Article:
For some people, supporting charities – with time and/or money – is important. If you are one of those people, you may also wish to continue your charitable gifting after you are gone. To do that, you will need to incorporate charitable gifting tools and strategies in your estate plan. To help get you started, an Essex Junction estate planning attorney at Unsworth LaPlante, PLLC explains how you can include charitable gifts in your estate plan.
Charitable Gifting and Your Legacy
If charitable gifting is part of who you are and something you believe is important, why not make it part of the legacy you hand down to your loved ones? You may not be able to continue all your charitable gifting in your estate plan; however, you can certainly incorporate enough to make it part of your legacy. Take some time to decide which recipients and/or which type of gifts are most important for you to incorporate in your estate plan.
Gifting to Charities in Your Last Will and Testament
You can make charitable gifts in your Will; however, there are several reasons why making charitable gifts in your Will is not the best option. To begin with, using your Will to make charitable gifts means you will almost surely miss out on tax benefits that would otherwise be available when making charitable gifts. In addition, when you make a direct gift in your Will, you lose all control over how that gift is used once the transfer is complete. Finally, if you hope to involve your children, or other younger relatives, in your philanthropic endeavors, you will need to use a more complex method of continuing your charity work.
Other Ways to Include Charitable Gifts in Your Estate Plan
Although your Will may not be the best way to continue gifting to charities after you are gone, there are other tools and strategies that can be incorporated into your estate plan to continue your legacy of philanthropy, such as:
- Charitable Lead or Charitable Remainder Trust. Charitable lead and charitable remainder trusts are specialized trusts that allows you to gift to both a charitable and a non-charitable beneficiary. With a charitable lead trust (CLT) a charitable beneficiary receives distributions from the trust for a specific period first. At the end of the designated period, the remaining assets are distributed to the non-charitable beneficiary. A charitable remainder trust (CRT) works in reverse with the non-charitable beneficiary receiving distributions first and the remainder going to the charitable beneficiary.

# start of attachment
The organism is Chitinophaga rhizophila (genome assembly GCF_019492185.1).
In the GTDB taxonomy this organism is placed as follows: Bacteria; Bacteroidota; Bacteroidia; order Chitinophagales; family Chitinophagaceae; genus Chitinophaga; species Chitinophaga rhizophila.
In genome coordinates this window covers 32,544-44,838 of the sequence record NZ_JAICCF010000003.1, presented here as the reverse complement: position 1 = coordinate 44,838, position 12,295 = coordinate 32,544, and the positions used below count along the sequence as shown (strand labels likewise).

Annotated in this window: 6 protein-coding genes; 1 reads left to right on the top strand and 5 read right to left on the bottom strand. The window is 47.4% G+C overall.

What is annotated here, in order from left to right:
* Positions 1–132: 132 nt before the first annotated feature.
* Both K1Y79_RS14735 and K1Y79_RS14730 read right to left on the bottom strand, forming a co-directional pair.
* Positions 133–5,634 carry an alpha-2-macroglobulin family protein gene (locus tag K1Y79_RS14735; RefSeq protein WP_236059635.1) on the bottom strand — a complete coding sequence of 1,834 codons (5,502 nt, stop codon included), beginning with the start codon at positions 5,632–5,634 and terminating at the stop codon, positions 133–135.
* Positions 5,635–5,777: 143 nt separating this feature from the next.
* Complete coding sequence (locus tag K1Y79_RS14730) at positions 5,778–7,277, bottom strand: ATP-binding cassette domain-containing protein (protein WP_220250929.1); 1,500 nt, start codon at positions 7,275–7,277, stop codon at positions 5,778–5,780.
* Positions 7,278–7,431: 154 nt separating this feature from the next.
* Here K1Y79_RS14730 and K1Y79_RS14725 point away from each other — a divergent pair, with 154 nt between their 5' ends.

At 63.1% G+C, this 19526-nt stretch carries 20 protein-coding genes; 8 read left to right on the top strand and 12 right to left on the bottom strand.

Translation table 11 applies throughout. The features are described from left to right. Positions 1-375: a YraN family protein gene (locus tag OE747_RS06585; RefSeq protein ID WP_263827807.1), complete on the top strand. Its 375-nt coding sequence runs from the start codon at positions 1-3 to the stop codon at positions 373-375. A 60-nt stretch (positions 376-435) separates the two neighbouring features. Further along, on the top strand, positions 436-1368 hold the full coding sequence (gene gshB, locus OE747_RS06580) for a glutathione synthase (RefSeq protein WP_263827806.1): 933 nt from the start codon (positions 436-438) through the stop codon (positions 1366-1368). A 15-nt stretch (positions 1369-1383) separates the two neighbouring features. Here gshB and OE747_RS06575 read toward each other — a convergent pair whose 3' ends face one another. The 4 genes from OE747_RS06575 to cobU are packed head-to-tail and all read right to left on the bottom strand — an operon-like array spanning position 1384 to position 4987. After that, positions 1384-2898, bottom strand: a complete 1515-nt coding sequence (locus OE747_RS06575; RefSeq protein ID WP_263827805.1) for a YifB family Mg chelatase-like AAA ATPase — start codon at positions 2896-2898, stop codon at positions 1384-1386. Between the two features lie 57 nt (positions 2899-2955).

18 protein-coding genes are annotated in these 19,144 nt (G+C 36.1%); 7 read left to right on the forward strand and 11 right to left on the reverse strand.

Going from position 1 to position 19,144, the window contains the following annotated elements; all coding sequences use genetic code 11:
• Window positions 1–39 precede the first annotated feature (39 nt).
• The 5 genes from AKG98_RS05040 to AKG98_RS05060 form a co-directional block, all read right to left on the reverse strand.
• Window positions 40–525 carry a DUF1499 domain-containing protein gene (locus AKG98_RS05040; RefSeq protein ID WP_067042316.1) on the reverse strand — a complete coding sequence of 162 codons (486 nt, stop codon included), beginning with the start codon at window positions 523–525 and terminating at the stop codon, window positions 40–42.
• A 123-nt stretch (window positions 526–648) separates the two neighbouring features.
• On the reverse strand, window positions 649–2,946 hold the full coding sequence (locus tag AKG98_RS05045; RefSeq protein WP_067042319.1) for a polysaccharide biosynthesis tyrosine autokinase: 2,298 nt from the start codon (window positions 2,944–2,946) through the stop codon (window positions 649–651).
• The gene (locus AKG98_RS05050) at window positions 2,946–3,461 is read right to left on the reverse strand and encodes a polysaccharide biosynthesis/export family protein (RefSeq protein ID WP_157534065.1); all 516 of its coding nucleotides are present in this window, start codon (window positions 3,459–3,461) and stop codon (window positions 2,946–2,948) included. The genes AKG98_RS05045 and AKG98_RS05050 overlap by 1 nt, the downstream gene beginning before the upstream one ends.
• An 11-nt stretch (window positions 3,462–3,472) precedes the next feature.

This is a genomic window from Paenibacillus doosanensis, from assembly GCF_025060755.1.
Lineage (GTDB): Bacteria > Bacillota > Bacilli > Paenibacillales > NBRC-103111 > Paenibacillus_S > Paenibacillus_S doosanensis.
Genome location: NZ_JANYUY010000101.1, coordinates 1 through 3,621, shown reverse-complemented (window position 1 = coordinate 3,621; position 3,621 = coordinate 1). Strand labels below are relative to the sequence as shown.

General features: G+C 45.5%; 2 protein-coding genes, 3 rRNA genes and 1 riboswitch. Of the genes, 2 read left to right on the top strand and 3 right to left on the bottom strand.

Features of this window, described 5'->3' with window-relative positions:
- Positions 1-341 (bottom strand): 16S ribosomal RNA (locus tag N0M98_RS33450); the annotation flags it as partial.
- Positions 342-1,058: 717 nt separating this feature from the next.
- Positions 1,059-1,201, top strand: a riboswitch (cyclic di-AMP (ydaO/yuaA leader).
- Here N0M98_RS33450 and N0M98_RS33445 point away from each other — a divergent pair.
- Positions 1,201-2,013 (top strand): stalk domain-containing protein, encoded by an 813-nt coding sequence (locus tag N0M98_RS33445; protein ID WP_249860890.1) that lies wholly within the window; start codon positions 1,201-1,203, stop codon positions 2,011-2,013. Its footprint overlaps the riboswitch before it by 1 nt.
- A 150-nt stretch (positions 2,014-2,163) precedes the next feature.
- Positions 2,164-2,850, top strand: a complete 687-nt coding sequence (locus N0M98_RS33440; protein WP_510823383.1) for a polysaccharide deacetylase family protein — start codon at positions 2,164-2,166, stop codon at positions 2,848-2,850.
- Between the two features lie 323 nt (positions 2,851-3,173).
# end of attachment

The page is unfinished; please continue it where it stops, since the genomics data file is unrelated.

- Charitable Gift Annuity. In some ways a charitable gift annuity is like a trust. You donate cash, or other assets needed by the charity, in return for which you, or another beneficiary (or more than one beneficiary), receives a fixed annuity payment for a designated period.
- Private Foundation. A private foundation is the most complex, yet most potentially rewarding, option. A private foundation is a non-profit organization that manages its own funds and can be used to make charitable gifts to numerous and varied causes. Because of the cost involved in setting up and operating a foundation, this option is only practical if you plan to donate a sizeable amount to charity in your estate plan. Along with numerous tax advantages, one of the biggest benefits to creating a private foundation is that it gives you the opportunity to involve future generations in philanthropic gifting in a hands-on manner. As the creator of the foundation, you can establish guidelines for what type of gifts will be made and what type of beneficiaries will be considered; however, your children, grandchildren, and future generations will be able to experience charitable gifting first-hand through the operation of the foundation.
Contact an Essex Junction Estate Planning Attorneys
For more information, please attend one of our upcoming FREE webinars. If you have questions or concerns about how to include charitable gifts in your estate plan, contact an experienced Essex Junction estate planning attorney at Unsworth LaPlante, PLLC by calling 802-879-7133 to schedule your appointment today.